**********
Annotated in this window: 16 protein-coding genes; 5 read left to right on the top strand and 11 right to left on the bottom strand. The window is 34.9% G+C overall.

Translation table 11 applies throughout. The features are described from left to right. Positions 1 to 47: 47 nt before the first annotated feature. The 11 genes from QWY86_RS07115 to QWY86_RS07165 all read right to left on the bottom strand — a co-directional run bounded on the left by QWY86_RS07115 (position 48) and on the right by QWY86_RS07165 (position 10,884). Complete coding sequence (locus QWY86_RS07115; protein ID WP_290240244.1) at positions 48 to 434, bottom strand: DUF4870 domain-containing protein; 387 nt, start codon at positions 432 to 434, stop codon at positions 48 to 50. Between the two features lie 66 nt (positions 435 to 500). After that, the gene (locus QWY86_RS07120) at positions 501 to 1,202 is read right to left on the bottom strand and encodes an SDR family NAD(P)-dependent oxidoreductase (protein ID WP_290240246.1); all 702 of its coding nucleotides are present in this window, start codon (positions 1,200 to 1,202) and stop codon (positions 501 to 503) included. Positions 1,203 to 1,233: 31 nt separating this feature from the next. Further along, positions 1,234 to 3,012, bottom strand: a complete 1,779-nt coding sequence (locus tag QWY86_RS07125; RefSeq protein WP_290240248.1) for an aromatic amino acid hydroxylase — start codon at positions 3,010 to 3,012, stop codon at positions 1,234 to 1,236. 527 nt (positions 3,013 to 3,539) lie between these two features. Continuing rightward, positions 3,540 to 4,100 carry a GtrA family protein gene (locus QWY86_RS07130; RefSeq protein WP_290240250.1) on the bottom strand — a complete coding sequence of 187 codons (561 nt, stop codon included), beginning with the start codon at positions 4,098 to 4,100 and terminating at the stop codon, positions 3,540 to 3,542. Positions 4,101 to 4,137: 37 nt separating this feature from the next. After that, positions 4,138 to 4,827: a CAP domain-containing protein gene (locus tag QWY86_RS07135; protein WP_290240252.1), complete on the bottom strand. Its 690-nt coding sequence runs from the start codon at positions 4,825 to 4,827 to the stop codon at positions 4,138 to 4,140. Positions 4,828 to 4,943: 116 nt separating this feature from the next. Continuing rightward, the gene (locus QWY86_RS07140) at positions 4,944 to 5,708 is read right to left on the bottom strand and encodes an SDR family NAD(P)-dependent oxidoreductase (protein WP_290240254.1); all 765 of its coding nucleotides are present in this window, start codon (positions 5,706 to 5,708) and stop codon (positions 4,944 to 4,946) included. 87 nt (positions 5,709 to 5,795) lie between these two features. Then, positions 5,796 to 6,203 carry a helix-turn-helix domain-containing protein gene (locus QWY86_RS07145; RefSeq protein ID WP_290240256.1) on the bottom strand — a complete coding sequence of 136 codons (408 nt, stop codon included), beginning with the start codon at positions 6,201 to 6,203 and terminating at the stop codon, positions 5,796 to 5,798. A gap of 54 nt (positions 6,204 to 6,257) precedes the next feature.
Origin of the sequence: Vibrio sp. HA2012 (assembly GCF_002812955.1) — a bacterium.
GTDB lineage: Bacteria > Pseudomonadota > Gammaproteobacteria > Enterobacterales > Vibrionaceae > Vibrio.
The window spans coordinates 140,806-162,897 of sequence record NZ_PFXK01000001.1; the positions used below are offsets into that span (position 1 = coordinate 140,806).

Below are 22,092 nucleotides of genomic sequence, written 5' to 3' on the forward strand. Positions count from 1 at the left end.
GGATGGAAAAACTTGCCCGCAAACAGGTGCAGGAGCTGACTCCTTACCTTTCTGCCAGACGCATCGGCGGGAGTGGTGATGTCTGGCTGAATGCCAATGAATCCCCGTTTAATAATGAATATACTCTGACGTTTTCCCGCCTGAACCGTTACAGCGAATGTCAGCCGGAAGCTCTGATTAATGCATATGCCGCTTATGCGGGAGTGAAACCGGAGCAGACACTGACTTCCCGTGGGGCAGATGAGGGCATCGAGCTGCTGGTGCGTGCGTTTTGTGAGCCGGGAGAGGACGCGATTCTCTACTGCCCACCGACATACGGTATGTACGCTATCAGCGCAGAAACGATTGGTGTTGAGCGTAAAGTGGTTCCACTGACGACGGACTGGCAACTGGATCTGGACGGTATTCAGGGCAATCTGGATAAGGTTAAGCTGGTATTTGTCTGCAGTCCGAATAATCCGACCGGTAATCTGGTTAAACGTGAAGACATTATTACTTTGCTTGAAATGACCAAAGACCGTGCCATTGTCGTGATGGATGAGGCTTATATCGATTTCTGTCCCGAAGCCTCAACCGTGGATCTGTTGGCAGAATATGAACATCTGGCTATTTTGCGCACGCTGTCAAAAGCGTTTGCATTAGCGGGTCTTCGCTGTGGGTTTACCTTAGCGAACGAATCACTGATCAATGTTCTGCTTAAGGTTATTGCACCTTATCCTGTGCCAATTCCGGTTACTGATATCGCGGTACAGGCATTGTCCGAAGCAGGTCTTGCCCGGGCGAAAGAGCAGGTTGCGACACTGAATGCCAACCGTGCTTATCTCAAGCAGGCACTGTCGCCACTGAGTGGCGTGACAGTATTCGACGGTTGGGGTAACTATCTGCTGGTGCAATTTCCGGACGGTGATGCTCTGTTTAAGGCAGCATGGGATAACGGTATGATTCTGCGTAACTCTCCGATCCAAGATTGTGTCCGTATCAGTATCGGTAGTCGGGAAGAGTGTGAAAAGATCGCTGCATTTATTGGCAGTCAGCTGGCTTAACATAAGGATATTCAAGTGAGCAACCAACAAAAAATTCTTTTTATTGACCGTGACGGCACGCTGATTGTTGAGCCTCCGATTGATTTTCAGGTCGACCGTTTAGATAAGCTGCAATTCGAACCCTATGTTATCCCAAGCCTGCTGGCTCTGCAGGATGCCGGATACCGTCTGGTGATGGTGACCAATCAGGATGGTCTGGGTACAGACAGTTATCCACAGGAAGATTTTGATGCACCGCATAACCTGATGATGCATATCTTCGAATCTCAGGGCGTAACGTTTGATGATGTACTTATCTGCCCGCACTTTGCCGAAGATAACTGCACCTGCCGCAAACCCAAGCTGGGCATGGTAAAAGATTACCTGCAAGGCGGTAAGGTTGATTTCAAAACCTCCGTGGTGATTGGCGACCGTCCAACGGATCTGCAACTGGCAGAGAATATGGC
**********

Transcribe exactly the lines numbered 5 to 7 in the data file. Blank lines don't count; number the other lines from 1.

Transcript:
The window spans coordinates 140,806-162,897 of sequence record NZ_PFXK01000001.1; the positions used below are offsets into that span (position 1 = coordinate 140,806).

Below are 22,092 nucleotides of genomic sequence, written 5' to 3' on the forward strand. Positions count from 1 at the left end.
GGATGGAAAAACTTGCCCGCAAACAGGTGCAGGAGCTGACTCCTTACCTTTCTGCCAGACGCATCGGCGGGAGTGGTGATGTCTGGCTGAATGCCAATGAATCCCCGTTTAATAATGAATATACTCTGACGTTTTCCCGCCTGAACCGTTACAGCGAATGTCAGCCGGAAGCTCTGATTAATGCATATGCCGCTTATGCGGGAGTGAAACCGGAGCAGACACTGACTTCCCGTGGGGCAGATGAGGGCATCGAGCTGCTGGTGCGTGCGTTTTGTGAGCCGGGAGAGGACGCGATTCTCTACTGCCCACCGACATACGGTATGTACGCTATCAGCGCAGAAACGATTGGTGTTGAGCGTAAAGTGGTTCCACTGACGACGGACTGGCAACTGGATCTGGACGGTATTCAGGGCAATCTGGATAAGGTTAAGCTGGTATTTGTCTGCAGTCCGAATAATCCGACCGGTAATCTGGTTAAACGTGAAGACATTATTACTTTGCTTGAAATGACCAAAGACCGTGCCATTGTCGTGATGGATGAGGCTTATATCGATTTCTGTCCCGAAGCCTCAACCGTGGATCTGTTGGCAGAATATGAACATCTGGCTATTTTGCGCACGCTGTCAAAAGCGTTTGCATTAGCGGGTCTTCGCTGTGGGTTTACCTTAGCGAACGAATCACTGATCAATGTTCTGCTTAAGGTTATTGCACCTTATCCTGTGCCAATTCCGGTTACTGATATCGCGGTACAGGCATTGTCCGAAGCAGGTCTTGCCCGGGCGAAAGAGCAGGTTGCGACACTGAATGCCAACCGTGCTTATCTCAAGCAGGCACTGTCGCCACTGAGTGGCGTGACAGTATTCGACGGTTGGGGTAACTATCTGCTGGTGCAATTTCCGGACGGTGATGCTCTGTTTAAGGCAGCATGGGATAACGGTATGATTCTGCGTAACTCTCCGATCCAAGATTGTGTCCGTATCAGTATCGGTAGTCGGGAAGAGTGTGAAAAGATCGCTGCATTTATTGGCAGTCAGCTGGCTTAACATAAGGATATTCAAGTGAGCAACCAACAAAAAATTCTTTTTATTGACCGTGACGGCACGCTGATTGTTGAGCCTCCGATTGATTTTCAGGTCGACCGTTTAGATAAGCTGCAATTCGAACCCTATGTTATCCCAAGCCTGCTGGCTCTGCAGGATGCCGGATACCGTCTGGTGATGGTGACCAATCAGGATGGTCTGGGTACAGACAGTTATCCACAGGAAGATTTTGATGCACCGCATAACCTGATGATGCATATCTTCGAATCTCAGGGCGTAACGTTTGATGATGTACTTATCTGCCCGCACTTTGCCGAAGATAACTGCACCTGCCGCAAACCCAAGCTGGGCATGGTAAAAGATTACCTGCAAGGCGGTAAGGTTGATTTCAAAACCTCCGTGGTGATTGGCGACCGTCCAACGGATCTGCAACTGGCAGAGAATATGGC